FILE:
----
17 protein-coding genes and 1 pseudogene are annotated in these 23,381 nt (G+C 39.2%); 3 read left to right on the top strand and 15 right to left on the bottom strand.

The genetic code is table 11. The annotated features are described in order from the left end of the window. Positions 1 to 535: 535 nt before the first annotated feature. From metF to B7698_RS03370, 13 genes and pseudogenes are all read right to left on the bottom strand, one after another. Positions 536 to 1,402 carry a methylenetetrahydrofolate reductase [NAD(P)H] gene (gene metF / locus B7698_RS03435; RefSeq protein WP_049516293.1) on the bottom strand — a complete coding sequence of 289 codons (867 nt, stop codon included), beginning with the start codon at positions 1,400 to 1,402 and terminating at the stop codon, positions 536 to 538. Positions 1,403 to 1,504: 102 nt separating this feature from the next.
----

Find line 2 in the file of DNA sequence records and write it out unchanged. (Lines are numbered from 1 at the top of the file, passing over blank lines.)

The genetic code is table 11. The annotated features are described in order from the left end of the window. Positions 1 to 535: 535 nt before the first annotated feature. From metF to B7698_RS03370, 13 genes and pseudogenes are all read right to left on the bottom strand, one after another. Positions 536 to 1,402 carry a methylenetetrahydrofolate reductase [NAD(P)H] gene (gene metF / locus B7698_RS03435; RefSeq protein WP_049516293.1) on the bottom strand — a complete coding sequence of 289 codons (867 nt, stop codon included), beginning with the start codon at positions 1,400 to 1,402 and terminating at the stop codon, positions 536 to 538. Positions 1,403 to 1,504: 102 nt separating this feature from the next.